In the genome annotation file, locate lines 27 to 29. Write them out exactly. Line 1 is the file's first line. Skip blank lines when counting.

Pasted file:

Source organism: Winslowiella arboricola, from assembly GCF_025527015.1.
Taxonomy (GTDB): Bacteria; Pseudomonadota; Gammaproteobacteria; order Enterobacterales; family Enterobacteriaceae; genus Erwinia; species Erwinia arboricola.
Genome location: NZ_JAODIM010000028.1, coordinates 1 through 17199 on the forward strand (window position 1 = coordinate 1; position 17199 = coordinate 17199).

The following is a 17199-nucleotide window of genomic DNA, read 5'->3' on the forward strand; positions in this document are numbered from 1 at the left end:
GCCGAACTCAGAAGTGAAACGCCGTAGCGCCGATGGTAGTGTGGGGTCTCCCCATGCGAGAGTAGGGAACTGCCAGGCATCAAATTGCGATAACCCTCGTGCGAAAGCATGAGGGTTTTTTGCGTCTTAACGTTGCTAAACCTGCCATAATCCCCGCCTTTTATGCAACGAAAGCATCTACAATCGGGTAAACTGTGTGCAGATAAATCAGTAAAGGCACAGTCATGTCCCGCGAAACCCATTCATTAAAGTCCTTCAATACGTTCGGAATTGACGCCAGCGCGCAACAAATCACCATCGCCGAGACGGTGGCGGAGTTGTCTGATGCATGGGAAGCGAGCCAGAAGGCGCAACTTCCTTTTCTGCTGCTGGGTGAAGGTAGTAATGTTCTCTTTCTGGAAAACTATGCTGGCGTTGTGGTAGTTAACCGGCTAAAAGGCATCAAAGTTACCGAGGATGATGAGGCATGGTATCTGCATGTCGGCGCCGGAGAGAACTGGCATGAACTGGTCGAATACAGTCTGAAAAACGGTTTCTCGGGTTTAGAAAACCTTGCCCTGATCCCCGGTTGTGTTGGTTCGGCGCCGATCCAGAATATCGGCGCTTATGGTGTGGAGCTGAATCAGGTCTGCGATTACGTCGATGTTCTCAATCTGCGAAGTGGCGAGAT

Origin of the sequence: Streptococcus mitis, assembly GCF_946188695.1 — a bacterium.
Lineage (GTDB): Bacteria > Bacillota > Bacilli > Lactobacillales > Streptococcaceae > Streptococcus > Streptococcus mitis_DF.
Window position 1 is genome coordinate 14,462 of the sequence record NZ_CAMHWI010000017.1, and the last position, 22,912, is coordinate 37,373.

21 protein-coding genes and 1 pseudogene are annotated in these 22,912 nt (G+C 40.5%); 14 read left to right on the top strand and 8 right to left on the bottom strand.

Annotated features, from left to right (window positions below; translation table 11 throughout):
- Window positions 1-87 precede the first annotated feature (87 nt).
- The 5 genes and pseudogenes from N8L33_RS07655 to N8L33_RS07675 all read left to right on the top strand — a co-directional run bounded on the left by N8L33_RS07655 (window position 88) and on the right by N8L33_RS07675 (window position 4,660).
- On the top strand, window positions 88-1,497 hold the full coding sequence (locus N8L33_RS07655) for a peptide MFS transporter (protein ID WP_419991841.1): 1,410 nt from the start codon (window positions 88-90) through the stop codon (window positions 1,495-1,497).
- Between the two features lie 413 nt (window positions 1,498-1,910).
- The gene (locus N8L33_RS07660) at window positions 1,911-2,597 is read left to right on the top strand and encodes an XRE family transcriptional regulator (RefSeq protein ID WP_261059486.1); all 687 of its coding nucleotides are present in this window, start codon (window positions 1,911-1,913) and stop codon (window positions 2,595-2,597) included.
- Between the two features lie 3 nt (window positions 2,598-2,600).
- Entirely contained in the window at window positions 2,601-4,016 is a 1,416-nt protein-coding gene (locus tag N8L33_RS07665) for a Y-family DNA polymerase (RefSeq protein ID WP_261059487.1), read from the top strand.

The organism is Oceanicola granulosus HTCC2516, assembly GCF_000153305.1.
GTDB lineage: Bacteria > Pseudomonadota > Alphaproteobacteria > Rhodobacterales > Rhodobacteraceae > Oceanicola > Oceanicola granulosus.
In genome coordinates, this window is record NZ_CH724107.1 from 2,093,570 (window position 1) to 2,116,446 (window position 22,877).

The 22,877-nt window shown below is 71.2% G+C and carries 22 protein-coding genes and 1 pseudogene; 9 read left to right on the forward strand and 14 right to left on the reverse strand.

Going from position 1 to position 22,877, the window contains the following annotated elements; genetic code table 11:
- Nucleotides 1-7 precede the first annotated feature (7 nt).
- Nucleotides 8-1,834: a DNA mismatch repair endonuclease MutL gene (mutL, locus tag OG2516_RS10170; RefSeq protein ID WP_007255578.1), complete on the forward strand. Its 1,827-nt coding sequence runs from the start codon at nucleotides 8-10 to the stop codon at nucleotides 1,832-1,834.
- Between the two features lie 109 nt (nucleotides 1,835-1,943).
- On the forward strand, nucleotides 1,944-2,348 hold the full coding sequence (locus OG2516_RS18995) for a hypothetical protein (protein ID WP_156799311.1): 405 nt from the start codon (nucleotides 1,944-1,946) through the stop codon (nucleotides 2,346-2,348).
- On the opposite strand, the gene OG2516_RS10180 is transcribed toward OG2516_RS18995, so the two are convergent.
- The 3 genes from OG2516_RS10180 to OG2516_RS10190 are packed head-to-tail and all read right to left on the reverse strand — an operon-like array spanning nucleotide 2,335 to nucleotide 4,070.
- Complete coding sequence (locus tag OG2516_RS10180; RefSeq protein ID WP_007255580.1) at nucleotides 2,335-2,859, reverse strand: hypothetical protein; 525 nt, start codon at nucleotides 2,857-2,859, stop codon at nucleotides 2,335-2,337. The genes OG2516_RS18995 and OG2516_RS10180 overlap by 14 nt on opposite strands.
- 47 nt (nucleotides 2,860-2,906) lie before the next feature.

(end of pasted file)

- On the opposite strand, the gene OG2516_RS10180 is transcribed toward OG2516_RS18995, so the two are convergent.
- The 3 genes from OG2516_RS10180 to OG2516_RS10190 are packed head-to-tail and all read right to left on the reverse strand — an operon-like array spanning nucleotide 2,335 to nucleotide 4,070.
- Complete coding sequence (locus tag OG2516_RS10180; RefSeq protein ID WP_007255580.1) at nucleotides 2,335-2,859, reverse strand: hypothetical protein; 525 nt, start codon at nucleotides 2,857-2,859, stop codon at nucleotides 2,335-2,337. The genes OG2516_RS18995 and OG2516_RS10180 overlap by 14 nt on opposite strands.